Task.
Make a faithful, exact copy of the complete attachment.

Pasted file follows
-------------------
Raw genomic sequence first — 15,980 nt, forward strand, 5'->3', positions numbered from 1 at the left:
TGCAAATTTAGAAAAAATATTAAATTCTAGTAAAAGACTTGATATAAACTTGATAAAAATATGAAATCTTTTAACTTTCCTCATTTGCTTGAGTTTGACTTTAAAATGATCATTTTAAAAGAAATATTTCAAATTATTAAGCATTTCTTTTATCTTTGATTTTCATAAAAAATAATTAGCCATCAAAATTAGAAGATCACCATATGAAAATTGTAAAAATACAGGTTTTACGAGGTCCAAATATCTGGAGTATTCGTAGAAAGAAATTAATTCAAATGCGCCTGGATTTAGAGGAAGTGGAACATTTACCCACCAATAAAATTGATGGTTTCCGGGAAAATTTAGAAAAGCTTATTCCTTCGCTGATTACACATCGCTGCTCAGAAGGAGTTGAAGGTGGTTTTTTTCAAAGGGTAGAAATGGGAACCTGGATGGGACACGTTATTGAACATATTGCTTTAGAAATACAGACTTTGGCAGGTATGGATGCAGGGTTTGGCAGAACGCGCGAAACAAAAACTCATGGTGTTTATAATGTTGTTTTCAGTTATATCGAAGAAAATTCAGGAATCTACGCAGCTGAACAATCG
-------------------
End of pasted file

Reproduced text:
Raw genomic sequence first — 15,980 nt, forward strand, 5'->3', positions numbered from 1 at the left:
TGCAAATTTAGAAAAAATATTAAATTCTAGTAAAAGACTTGATATAAACTTGATAAAAATATGAAATCTTTTAACTTTCCTCATTTGCTTGAGTTTGACTTTAAAATGATCATTTTAAAAGAAATATTTCAAATTATTAAGCATTTCTTTTATCTTTGATTTTCATAAAAAATAATTAGCCATCAAAATTAGAAGATCACCATATGAAAATTGTAAAAATACAGGTTTTACGAGGTCCAAATATCTGGAGTATTCGTAGAAAGAAATTAATTCAAATGCGCCTGGATTTAGAGGAAGTGGAACATTTACCCACCAATAAAATTGATGGTTTCCGGGAAAATTTAGAAAAGCTTATTCCTTCGCTGATTACACATCGCTGCTCAGAAGGAGTTGAAGGTGGTTTTTTTCAAAGGGTAGAAATGGGAACCTGGATGGGACACGTTATTGAACATATTGCTTTAGAAATACAGACTTTGGCAGGTATGGATGCAGGGTTTGGCAGAACGCGCGAAACAAAAACTCATGGTGTTTATAATGTTGTTTTCAGTTATATCGAAGAAAATTCAGGAATCTACGCAGCTGAACAATCG